For a moment, forget about computers and code. Now consider that we don’t often talk about growing our own food, or learning how to purify water, or knit, or raising a barn, or learning the basics of plumbing as a way to join the ranks of the wealthy and powerful. We don’t usually think of attending a gardening “bootcamp” in the hopes that our gardens will net us high paying salaries. Typically, we embark on projects like these for the sheer joy of doing them or, more pragmatically, for the immediate benefit of feeding ourselves and, once we get really good at it, our neighbours as well.

At the Tech Learning Collective, we talk about technology in the same way that we talk about gardening. Ours is a counter-school pushing against the rhetoric of industry and military indoctrination. A good soldier or police officer follows orders, whether those orders are moral or not, and one way to ensure that these employees do their job is to isolate them from foundational knowledge so as to distance them from the consequences of their actions. A well-trained soldier need only the bare minimum understanding of how their weapon works to pull the trigger, and even less of a grasp of geopolitical struggles to participate in an unjust war. A code bootcamp is focused on producing for the capitalist economy the same things as a military bootcamp produces for aggressive, militarized nations.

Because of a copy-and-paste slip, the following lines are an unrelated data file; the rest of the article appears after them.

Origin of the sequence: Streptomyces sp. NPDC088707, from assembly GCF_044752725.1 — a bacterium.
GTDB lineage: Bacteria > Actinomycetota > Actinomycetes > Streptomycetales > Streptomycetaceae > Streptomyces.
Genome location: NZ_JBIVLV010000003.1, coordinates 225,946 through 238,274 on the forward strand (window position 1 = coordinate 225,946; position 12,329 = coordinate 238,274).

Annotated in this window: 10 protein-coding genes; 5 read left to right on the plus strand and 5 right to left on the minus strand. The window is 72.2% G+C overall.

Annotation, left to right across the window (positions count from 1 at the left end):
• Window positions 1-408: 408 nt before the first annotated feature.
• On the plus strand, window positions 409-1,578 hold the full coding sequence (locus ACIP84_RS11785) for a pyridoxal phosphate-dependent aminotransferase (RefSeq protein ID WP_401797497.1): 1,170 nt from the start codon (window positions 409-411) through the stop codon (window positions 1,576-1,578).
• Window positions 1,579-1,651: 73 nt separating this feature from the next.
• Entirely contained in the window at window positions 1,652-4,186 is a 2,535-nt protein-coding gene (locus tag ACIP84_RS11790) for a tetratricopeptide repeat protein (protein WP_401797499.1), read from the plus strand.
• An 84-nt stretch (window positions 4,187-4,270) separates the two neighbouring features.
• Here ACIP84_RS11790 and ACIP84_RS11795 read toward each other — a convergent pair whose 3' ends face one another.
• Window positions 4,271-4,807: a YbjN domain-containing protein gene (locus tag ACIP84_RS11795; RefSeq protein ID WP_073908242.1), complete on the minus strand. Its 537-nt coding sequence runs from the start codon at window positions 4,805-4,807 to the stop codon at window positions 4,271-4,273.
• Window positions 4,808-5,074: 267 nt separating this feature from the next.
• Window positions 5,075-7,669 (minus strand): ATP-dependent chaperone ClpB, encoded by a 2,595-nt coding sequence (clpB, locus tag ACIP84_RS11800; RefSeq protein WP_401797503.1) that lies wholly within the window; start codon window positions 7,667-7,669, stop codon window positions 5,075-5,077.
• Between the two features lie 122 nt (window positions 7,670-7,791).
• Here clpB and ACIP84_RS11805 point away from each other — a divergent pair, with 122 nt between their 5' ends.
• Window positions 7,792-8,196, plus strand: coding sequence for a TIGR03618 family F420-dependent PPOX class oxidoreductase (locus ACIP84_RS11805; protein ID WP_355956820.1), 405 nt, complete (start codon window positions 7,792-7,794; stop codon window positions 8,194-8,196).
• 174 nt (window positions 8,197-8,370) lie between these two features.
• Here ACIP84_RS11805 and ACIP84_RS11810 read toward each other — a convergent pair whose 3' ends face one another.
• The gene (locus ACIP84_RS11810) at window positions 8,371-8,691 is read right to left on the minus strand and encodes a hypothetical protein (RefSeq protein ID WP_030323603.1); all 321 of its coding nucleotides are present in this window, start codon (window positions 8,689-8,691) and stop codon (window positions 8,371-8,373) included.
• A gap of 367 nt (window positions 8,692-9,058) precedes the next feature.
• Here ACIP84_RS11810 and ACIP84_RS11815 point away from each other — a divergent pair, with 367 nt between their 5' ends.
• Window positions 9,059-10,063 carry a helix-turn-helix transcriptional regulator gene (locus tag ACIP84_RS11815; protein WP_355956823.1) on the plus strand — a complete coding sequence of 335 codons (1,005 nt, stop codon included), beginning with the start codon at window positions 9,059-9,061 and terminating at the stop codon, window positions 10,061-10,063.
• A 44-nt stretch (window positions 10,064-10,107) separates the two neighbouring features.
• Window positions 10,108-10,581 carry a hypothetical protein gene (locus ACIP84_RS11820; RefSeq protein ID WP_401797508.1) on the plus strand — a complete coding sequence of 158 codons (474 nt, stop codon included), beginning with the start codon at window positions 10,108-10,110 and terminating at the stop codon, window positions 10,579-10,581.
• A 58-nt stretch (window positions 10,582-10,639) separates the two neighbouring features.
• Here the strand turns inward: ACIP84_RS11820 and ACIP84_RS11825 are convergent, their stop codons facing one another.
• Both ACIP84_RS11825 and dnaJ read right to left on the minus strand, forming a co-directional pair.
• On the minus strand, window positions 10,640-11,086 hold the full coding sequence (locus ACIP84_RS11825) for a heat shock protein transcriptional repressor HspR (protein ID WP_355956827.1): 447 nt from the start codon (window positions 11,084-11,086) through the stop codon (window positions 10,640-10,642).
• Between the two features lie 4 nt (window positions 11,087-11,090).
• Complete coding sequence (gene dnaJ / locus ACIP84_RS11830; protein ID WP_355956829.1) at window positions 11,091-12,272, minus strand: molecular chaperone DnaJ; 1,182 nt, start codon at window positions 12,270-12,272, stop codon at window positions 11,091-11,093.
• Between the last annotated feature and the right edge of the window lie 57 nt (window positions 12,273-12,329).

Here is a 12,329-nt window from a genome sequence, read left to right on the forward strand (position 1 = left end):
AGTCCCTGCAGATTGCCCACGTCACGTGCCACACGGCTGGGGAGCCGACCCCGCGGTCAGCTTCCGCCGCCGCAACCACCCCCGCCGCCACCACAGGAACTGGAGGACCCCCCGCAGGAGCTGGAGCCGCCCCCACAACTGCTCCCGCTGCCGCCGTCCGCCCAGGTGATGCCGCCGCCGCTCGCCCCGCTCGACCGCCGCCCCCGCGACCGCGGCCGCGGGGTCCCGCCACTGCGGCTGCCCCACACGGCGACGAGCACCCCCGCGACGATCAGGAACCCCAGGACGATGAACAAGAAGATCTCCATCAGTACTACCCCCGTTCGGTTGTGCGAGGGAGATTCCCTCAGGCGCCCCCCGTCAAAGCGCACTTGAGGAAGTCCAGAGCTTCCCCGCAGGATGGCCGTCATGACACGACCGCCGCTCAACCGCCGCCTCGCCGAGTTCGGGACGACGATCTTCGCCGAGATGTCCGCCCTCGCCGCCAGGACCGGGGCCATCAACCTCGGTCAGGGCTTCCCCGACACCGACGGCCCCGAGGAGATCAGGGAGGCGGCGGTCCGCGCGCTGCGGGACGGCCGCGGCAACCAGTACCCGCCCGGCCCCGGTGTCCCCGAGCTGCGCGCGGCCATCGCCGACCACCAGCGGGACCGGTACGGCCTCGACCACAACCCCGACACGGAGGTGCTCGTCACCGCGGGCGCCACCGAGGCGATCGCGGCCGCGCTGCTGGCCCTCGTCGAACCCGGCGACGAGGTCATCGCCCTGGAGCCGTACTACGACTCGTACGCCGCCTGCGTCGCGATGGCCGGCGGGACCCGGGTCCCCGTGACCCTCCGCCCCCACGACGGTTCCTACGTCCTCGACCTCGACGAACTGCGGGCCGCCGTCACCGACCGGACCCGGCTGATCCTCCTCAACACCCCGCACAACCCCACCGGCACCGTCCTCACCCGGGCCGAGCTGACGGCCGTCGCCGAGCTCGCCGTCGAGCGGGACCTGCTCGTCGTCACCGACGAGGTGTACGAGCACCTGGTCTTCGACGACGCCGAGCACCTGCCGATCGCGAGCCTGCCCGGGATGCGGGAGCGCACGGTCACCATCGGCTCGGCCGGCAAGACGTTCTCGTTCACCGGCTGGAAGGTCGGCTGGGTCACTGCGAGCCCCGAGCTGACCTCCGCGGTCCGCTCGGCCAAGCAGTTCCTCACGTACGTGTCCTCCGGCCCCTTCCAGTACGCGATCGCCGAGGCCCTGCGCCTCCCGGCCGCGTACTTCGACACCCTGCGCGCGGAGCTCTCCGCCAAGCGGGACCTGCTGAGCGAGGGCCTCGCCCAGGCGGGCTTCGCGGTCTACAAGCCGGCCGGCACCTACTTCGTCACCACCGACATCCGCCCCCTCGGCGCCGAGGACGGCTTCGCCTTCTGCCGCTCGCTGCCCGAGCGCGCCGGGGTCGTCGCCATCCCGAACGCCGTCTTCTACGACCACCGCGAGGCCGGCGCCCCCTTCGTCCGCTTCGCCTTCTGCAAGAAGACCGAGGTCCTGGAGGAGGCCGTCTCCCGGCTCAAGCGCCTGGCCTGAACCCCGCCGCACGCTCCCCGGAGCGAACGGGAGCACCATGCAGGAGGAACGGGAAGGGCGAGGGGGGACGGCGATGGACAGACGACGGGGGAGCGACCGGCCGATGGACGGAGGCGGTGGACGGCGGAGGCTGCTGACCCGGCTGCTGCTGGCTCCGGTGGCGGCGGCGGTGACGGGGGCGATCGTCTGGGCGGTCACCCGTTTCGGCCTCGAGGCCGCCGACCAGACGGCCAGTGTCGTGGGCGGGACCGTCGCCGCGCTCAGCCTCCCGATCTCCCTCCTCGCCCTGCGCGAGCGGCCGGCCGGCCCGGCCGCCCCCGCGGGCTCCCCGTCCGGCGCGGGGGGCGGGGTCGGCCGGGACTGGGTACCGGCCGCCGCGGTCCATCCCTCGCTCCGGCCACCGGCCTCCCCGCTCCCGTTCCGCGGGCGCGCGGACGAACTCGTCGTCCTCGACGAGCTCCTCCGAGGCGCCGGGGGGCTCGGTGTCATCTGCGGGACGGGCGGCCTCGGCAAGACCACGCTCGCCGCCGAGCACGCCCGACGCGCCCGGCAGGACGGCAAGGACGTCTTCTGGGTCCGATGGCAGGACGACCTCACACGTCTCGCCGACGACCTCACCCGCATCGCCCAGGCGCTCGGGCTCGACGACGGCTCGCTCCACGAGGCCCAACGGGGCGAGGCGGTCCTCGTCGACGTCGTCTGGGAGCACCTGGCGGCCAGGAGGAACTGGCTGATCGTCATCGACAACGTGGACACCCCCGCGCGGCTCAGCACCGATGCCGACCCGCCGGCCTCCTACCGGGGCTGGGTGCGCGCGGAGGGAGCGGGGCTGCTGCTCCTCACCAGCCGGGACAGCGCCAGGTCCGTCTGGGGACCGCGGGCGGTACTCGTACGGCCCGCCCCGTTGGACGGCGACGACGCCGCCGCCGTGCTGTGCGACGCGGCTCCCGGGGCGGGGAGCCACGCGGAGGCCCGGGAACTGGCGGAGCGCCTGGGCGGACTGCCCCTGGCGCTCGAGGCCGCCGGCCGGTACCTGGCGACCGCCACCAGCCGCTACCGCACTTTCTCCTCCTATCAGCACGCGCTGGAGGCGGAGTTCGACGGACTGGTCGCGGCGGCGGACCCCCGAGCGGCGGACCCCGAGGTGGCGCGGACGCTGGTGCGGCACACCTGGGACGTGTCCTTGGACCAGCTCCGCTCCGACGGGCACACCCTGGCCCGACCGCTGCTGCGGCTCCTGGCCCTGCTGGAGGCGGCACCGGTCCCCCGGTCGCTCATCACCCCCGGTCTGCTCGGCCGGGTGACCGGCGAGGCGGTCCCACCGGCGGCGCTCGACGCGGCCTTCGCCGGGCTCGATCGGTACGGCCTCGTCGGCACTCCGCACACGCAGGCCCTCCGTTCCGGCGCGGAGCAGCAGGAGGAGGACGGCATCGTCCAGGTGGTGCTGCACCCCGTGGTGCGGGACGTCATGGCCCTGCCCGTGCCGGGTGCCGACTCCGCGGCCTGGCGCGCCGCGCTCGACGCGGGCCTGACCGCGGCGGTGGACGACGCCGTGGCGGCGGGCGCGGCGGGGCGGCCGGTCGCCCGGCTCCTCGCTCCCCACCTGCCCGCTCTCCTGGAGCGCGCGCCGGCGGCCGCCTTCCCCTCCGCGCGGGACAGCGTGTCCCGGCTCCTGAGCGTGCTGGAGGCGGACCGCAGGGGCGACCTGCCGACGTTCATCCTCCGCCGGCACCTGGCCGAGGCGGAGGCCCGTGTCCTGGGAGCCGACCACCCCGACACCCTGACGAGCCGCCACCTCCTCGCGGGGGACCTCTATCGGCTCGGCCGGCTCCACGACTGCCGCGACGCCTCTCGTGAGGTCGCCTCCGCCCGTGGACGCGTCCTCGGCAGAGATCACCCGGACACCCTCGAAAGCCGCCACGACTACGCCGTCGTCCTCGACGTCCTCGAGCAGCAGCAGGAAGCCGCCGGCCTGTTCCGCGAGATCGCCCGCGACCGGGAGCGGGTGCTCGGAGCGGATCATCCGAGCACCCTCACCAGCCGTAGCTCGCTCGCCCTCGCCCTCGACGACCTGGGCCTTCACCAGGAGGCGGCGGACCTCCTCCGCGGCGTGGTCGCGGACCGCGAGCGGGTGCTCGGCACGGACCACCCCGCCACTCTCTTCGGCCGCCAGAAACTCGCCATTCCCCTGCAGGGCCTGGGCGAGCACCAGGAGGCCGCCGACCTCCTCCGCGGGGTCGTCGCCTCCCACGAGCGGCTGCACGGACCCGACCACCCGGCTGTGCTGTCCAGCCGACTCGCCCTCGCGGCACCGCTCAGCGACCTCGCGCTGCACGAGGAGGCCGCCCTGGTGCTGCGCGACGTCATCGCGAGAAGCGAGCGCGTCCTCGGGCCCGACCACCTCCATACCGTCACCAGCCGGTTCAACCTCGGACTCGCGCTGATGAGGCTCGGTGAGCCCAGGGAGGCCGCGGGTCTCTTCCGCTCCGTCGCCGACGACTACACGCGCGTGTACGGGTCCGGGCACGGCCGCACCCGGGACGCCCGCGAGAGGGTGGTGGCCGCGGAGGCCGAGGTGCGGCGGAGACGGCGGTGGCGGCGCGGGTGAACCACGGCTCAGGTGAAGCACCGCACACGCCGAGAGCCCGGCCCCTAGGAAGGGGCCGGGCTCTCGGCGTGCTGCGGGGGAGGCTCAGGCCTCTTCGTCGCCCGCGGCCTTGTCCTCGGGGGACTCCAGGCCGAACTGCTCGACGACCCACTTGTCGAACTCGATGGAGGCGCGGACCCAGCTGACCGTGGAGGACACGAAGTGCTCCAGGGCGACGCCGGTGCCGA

In the “learn to code” culture, the corporation is the new army and the employee is the new soldier. They are called “bootcamps,” after all.

Rather than focus on jobs or the commercial applications of digital technologies, our primary inquiries in Tech Learning Collective classes consider how we can leverage our digital devices for the most immediate social good, same as in our day-to-day lives as radical queers and radical technologists. Much like the advice encouraging you to eat foods whose ingredients you can pronounce and grown on soil you have left your footprints on, we believe that our engagement with technology ought to be as directly integrated as possible with our everyday lives: do you know where your servers are?

We aim for the kind of good that we can understand at each and every stage of the process. Our classrooms reflect this by, for example, making use of the actual environment, in all its diversity, rather than creating sterile labs in which to guide students through a rote series of steps with pre-determined outcomes.